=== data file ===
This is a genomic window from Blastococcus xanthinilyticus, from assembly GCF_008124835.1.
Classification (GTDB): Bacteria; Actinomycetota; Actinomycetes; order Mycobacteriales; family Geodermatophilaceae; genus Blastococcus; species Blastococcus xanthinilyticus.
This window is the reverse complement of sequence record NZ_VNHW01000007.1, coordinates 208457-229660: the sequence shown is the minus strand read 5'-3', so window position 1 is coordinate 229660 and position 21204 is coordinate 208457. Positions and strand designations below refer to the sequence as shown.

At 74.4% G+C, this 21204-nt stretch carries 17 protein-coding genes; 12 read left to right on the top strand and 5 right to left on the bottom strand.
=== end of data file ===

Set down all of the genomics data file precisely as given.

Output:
This is a genomic window from Blastococcus xanthinilyticus, from assembly GCF_008124835.1.
Classification (GTDB): Bacteria; Actinomycetota; Actinomycetes; order Mycobacteriales; family Geodermatophilaceae; genus Blastococcus; species Blastococcus xanthinilyticus.
This window is the reverse complement of sequence record NZ_VNHW01000007.1, coordinates 208457-229660: the sequence shown is the minus strand read 5'-3', so window position 1 is coordinate 229660 and position 21204 is coordinate 208457. Positions and strand designations below refer to the sequence as shown.

At 74.4% G+C, this 21204-nt stretch carries 17 protein-coding genes; 12 read left to right on the top strand and 5 right to left on the bottom strand.